Psittacosis is a disease caused by the bacterium Chlamydia psittaci, carried by birds. Humans most commonly catch the disease from infected birds by inhaling the bacteria from secretions and droppings. Older people generally experience more severe illness. This disease can be treated with antibiotics.
Last updated: 01 July 2012
What is Psittacosis?
Psittacosis is an uncommon disease that is usually transmitted to humans from birds. It is caused by a bacteria called Chlamydia psittaci.
What are the symptoms?
The time from between human exposure to the bacteria and the development of symptoms varies from about four to 15 days.
People with psittacosis often develop:
- muscle aches
- a dry cough
- chest pain
In severe cases, pneumonia develops. Rare complications may include encephalitis (inflamation of the brain), or myocarditis (inflamation of the heart muscle).
How is it spread?
Infection usually occurs when a person inhales the bacteria, usually from dried bird droppings from infected birds. People can also become infected by mouth-to-beak contact (kissing) with birds or by handling the feathers or tissues of infected birds. Psittacosis has not been proven to be spread from person to person.
All birds are susceptible to infection, but pet birds (for example: parrots, parakeets, cockatiels) and poultry (turkeys and ducks) are most frequently involved in passing the infection to humans.
Contact with wild birds and their droppings can cause infection. Outbreaks have been linked to breathing in dust stirred up by lawn mowers.
Who is at risk?
People most at risk of infection with psittacosis are those who come into contact with birds through their work or hobbies. For example: bird owners, pet shop employees, vets, or people who process poultry.
How is it prevented?
In birds, symptoms of the infection can vary from none to a fatal illness. Sick birds may have symptoms such as:
- Ruffled feathers
- Not eating
- Runny eyes or nose.
If in doubt, a vet should examine your bird. Infected birds need to be isolated, treated with antibiotics and have their cages disinfected.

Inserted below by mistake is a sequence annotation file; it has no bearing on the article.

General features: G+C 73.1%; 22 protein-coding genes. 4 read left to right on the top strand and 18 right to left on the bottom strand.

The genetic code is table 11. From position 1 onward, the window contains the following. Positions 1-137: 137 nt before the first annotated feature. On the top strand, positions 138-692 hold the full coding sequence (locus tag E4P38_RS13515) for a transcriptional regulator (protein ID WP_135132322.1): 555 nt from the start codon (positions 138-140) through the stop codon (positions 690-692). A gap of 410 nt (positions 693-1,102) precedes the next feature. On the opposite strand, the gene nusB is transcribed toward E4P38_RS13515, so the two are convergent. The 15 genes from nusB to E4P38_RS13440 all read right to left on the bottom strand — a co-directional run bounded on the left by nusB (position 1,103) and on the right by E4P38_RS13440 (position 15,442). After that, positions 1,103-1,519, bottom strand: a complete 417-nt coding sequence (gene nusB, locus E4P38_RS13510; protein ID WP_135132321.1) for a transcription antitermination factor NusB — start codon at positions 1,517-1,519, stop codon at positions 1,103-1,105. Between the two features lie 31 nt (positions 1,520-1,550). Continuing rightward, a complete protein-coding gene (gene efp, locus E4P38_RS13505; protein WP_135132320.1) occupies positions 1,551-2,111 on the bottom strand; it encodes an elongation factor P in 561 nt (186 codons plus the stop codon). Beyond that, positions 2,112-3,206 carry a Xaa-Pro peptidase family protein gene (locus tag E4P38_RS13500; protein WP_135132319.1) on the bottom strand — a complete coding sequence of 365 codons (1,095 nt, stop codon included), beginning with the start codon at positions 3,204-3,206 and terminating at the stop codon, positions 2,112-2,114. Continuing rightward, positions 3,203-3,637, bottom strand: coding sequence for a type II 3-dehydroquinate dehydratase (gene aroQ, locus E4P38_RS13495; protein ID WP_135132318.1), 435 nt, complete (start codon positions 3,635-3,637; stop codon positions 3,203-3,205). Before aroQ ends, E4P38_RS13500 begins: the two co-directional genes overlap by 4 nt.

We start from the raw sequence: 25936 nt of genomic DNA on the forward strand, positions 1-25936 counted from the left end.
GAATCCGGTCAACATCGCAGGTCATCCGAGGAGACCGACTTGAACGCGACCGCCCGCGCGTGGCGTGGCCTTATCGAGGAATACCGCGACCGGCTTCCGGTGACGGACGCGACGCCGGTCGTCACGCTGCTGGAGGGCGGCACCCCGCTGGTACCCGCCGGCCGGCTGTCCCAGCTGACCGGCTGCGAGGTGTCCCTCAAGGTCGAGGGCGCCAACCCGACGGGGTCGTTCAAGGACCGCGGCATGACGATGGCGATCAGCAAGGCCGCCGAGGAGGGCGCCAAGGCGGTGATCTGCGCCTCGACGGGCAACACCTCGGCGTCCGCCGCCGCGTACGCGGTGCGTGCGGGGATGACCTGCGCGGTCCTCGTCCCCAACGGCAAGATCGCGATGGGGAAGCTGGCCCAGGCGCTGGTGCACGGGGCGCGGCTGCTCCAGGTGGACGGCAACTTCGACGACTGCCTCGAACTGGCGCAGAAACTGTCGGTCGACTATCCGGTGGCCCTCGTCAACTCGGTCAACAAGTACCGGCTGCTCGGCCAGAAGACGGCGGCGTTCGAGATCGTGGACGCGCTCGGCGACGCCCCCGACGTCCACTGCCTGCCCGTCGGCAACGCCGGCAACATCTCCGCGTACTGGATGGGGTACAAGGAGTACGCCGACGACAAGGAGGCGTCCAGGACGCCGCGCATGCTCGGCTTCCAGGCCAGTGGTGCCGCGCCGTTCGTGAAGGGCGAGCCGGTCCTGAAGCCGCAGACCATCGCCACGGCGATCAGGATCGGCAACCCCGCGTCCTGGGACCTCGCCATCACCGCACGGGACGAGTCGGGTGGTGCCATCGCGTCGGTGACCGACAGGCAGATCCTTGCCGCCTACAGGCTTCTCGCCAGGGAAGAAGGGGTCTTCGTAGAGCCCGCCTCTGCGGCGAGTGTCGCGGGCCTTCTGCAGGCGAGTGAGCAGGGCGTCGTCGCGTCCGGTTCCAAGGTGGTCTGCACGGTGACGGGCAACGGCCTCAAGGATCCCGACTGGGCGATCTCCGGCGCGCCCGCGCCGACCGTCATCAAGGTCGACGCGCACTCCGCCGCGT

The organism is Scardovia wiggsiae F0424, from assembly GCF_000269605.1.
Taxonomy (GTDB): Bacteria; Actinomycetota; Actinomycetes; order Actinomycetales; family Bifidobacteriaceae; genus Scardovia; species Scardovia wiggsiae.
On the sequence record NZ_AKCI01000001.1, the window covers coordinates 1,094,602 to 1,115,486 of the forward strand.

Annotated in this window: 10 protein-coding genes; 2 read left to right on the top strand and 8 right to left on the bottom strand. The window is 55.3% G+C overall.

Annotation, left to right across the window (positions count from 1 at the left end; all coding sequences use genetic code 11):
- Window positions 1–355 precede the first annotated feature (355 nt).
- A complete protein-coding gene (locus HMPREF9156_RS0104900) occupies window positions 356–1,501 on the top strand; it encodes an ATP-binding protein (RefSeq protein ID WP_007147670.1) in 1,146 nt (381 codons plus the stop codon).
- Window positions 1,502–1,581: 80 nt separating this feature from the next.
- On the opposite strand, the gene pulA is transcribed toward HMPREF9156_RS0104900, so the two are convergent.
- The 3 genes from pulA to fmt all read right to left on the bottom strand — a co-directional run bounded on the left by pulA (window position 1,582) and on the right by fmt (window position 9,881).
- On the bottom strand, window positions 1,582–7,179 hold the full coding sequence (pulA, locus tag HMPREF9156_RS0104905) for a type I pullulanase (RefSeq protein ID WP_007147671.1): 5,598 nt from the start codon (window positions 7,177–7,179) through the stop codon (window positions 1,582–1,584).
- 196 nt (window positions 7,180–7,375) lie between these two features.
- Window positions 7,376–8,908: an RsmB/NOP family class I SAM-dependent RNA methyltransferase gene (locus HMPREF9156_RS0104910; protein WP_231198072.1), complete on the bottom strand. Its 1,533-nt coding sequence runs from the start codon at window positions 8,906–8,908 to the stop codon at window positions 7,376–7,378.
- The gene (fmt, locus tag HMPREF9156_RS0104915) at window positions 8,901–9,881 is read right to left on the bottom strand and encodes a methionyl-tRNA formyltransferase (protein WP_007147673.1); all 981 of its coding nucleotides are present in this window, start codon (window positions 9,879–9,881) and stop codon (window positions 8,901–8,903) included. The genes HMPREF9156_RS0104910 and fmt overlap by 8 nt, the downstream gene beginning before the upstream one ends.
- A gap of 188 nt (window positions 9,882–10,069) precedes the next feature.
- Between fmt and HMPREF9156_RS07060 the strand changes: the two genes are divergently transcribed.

It can be difficult to tell if a bird is infected, so to be safe:
- Wash your hands with soap and running water for 10 seconds before and after handling pet birds.
- Avoid kissing (mouth-to beak contact with) pet birds.
- Birds should be housed in clean cages of ample size that are lined with newspaper that is changed frequently. Do not allow faecal material to accumulate, dry up or become airborne.
- Before cleaning the cage, wear a P2 mask, and gloves and dampen any bird droppings or cages, and wash your hands after completion.
- When dealing with infected birds, a paper cap and protective clothing should be worn.
- Birds should only be obtained from a licensed pet store or aviary.
How is it diagnosed?
Your doctor can diagnose psittacosis by the symptoms, an examination and by doing some tests. Tests may include a chest x-ray, and taking some blood to test for the bacteria.
How is it treated?
Psittacosis is treated with antibiotics for a period of about two weeks.
What is the public health respopnse?
Laboratories must confidentially notify cases of psittacosis to the local public heath unit. Public health unit staff will talk to the treating doctor and patient or carer to identify where the infection may have come from. Other people who may have been exposed to an infected bird should be made aware of the symptoms of infection. The bird should be treated and its environment cleaned with disinfectant to prevent further infections being spread to other people or other birds.
|Further information - Public Health Units in NSW|
|For more information please contact your doctor, local public health unit or community health centre - look under NSW Government at the front of the White Pages|
|Metropolitan Areas||Location||Number||Rural Areas||Location||Number|
|Northern Sydney||Hornsby||02 9477 9400||Greater Southern||Goulburn||02 4824 1837|
|Central Coast||Gosford||02 4349 4845||Albury||02 6080 8900|
|South Eastern Sydney||Randwick||02 9382 8333||Greater Western||Broken Hill||08 8080 1499|
|Illawarra Shoalhaven||Wollongong||02 4221 6700||Dubbo||02 6841 5569|
|Sydney South West||Camperdown||02 9515 9420||Bathurst||02 6339 5601|
|Sydney West||Penrith||02 4734 2022||Hunter/New England||Newcastle||02 4924 6477|
|Parramatta||02 9840 3603||Tamworth||02 6764 8000|
|Justice Health Service||Matraville||02 9311 2707||North Coast||Port Macquarie||02 6588 2750|
|Lismore||02 6620 7585|